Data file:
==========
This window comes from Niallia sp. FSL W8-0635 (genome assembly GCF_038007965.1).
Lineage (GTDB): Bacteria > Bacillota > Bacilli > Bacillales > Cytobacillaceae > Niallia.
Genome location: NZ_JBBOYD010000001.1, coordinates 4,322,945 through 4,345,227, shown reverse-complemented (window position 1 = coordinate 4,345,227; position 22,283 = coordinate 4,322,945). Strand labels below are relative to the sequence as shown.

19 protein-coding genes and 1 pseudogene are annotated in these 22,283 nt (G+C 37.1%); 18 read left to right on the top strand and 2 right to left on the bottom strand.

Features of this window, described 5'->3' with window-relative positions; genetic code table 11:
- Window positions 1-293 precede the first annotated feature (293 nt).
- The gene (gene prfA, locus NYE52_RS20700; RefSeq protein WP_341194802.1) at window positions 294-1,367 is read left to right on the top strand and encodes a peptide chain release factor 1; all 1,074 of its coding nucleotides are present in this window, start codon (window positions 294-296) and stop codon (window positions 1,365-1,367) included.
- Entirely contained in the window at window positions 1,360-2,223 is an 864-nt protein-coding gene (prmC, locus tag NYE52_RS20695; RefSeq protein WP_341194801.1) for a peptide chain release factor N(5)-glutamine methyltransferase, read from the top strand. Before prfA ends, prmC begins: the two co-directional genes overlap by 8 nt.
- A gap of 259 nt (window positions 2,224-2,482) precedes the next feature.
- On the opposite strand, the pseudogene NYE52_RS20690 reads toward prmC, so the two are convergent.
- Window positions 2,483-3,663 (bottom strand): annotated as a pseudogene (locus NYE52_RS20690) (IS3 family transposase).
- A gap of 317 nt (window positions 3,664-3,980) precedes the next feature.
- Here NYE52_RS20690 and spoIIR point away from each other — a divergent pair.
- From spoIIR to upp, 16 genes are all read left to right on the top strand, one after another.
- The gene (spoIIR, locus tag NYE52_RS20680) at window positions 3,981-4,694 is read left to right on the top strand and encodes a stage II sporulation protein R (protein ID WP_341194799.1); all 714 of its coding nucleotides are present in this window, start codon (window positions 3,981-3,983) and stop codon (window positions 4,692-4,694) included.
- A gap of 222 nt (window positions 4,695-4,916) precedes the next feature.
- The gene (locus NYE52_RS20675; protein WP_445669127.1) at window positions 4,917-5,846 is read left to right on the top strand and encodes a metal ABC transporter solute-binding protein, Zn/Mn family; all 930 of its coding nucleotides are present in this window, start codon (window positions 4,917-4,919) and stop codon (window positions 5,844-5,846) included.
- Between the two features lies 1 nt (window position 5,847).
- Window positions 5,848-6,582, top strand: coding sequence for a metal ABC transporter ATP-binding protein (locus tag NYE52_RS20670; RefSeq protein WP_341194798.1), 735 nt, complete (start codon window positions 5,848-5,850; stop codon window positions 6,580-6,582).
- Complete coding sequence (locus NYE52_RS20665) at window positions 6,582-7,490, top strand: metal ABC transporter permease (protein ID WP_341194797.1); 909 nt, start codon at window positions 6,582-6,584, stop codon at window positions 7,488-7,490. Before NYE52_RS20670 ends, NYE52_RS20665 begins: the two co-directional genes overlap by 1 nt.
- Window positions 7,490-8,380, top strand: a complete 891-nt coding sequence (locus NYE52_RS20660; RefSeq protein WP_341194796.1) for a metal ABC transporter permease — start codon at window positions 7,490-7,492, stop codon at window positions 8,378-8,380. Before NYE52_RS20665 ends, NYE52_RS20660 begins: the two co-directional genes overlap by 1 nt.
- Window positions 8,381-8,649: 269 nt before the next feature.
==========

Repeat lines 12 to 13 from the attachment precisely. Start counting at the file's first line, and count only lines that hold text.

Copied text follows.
- A gap of 317 nt (window positions 3,664-3,980) precedes the next feature.
- Here NYE52_RS20690 and spoIIR point away from each other — a divergent pair.